The 1914 Sears Deluxe motorcycle was the retail giant Sears and Roebuck's entry into the highly popular motorcycle market of the early 20th Century.
In the early catalogs from Sears and Roebuck, you could order almost anything -- including a house. And in the 1912 catalog, Sears offered its first motorcycle.
This 1914 Magneto Model, complete with the 35-cubic-inch Deluxe "Big Five" engine, sold for $197.50 and was claimed to have nearly the same power as larger twin-cylinder motorcycles. These single-cylinder versions were available with batteries or a Bosch magneto.
Two twin-cylinder motorcycles were also offered, one producing seven horsepower, the other nine. The engines in all Sears machines were manufactured by Spake, which sold them to a variety of builders.
As with most makers of motorcycles in this period, Sears claimed high quality and proven performance for its models.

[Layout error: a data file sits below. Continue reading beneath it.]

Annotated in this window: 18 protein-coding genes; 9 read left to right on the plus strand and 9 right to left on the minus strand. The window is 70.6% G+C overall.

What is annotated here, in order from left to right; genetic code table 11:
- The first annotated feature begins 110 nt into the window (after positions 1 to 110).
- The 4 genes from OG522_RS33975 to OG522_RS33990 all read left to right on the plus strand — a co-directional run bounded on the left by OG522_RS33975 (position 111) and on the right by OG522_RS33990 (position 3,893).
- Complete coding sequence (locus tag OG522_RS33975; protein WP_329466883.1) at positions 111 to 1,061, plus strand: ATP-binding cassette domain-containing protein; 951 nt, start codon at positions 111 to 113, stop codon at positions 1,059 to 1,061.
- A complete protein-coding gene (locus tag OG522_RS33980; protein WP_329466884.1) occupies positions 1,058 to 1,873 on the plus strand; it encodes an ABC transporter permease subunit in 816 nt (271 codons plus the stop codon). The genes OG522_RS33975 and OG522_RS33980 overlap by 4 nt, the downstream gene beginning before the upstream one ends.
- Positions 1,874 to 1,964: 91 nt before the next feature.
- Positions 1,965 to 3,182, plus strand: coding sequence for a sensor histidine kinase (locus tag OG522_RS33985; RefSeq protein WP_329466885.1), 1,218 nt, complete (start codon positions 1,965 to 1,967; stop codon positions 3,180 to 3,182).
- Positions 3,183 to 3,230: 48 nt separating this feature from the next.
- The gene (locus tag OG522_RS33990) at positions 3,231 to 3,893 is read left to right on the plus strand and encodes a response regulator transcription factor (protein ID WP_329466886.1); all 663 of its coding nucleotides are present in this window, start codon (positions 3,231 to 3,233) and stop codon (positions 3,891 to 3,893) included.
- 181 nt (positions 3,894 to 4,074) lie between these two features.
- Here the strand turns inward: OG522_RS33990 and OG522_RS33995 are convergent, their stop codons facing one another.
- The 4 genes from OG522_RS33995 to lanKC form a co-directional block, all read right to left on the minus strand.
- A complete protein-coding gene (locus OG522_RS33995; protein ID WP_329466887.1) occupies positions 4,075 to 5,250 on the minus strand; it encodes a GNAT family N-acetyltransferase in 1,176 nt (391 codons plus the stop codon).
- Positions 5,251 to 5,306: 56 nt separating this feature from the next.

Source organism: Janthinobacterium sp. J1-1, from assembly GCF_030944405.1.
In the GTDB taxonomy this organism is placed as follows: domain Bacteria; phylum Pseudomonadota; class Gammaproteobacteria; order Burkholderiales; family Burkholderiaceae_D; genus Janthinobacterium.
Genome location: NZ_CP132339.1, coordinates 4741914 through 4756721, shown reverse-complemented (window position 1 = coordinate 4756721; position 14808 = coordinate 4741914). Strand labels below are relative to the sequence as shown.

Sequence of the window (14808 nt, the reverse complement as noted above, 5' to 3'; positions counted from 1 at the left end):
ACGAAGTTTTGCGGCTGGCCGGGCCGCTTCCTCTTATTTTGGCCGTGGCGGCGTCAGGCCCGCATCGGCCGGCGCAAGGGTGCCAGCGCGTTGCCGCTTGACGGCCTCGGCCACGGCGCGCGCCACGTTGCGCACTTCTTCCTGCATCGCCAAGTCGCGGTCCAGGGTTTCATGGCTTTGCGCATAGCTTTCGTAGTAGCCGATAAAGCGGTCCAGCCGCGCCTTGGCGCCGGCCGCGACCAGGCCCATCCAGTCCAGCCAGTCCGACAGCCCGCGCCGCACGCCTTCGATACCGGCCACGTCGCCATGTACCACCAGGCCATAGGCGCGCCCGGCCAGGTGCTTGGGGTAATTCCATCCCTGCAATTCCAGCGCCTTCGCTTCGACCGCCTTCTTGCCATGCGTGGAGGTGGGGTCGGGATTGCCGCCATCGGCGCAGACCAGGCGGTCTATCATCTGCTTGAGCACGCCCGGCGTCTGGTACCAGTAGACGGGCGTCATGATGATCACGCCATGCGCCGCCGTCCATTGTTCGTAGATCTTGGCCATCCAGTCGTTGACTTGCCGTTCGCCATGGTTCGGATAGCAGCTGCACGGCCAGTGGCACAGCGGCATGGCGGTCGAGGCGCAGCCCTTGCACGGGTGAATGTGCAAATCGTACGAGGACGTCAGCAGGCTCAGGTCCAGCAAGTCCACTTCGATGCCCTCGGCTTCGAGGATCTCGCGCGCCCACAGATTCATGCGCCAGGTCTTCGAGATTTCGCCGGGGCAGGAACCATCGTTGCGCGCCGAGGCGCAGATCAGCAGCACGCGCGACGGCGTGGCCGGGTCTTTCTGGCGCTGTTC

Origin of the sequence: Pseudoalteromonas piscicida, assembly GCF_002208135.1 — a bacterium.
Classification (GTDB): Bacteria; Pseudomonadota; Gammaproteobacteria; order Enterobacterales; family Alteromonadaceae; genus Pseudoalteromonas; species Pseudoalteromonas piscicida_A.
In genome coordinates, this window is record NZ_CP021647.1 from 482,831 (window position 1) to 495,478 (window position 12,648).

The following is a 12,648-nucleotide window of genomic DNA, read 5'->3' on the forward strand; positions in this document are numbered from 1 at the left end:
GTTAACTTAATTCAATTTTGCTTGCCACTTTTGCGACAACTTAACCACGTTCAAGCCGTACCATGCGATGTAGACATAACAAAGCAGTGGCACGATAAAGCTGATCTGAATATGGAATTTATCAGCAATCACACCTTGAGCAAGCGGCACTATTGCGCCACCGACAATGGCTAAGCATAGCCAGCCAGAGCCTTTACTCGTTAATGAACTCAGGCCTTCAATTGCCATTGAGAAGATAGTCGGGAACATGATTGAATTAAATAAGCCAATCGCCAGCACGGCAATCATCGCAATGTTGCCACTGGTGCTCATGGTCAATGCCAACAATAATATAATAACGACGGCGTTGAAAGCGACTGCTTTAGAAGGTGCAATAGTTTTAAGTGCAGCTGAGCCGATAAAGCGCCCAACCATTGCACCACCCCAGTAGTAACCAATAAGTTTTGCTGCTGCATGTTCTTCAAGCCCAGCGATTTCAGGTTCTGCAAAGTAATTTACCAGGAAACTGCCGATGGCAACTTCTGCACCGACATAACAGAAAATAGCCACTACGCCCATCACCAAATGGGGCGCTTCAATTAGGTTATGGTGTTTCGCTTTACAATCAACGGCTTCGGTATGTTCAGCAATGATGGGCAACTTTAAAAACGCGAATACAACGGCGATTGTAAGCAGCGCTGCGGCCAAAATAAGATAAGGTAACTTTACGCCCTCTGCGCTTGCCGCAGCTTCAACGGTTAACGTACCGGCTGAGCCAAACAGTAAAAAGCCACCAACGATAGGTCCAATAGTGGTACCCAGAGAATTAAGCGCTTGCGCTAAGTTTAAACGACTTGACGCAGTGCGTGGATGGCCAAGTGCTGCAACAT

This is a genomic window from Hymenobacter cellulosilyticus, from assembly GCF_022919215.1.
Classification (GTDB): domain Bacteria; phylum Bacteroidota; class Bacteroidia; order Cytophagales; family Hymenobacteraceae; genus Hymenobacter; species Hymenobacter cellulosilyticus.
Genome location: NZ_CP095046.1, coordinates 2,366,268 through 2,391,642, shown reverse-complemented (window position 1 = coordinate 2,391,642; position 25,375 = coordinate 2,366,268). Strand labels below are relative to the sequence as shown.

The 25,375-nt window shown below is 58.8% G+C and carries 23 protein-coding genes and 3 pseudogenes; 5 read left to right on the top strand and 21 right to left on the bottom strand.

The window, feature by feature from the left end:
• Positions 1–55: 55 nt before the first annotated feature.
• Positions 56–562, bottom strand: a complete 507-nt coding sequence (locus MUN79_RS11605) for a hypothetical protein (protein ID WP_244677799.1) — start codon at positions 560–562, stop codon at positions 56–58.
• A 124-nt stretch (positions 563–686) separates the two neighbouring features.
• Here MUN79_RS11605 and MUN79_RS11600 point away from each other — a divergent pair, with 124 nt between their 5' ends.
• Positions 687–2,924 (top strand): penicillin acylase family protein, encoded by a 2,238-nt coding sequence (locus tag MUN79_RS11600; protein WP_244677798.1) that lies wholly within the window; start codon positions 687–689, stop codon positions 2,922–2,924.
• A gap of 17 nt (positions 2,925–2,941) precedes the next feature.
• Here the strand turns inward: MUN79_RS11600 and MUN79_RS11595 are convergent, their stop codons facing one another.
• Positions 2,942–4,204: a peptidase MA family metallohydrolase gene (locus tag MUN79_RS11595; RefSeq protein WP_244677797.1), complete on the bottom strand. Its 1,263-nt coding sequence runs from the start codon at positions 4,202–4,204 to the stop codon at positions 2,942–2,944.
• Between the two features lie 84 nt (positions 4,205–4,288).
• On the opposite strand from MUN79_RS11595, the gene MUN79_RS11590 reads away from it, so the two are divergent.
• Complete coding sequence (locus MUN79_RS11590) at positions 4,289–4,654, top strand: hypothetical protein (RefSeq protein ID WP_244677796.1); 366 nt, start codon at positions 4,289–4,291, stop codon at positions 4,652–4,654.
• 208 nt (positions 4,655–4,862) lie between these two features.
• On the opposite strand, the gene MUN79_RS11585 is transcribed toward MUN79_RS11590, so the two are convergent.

The handlebars of the 1914 Sears Deluxe motorcycle were made of double-reinforced tubing and the fuel tank was formed out of anti-rust material.
A trailing-link fork with leaf spring handled suspension chores in front, but a seat mounted on coil springs made do in the rear.
Sears sold these early motorcycles until 1916, when they were removed from the catalog. But Sears returned to motorcycle retailing between 1953 and 1963, when it offered a line of cycles manufactured by Puch under the Sears-Allstate moniker.
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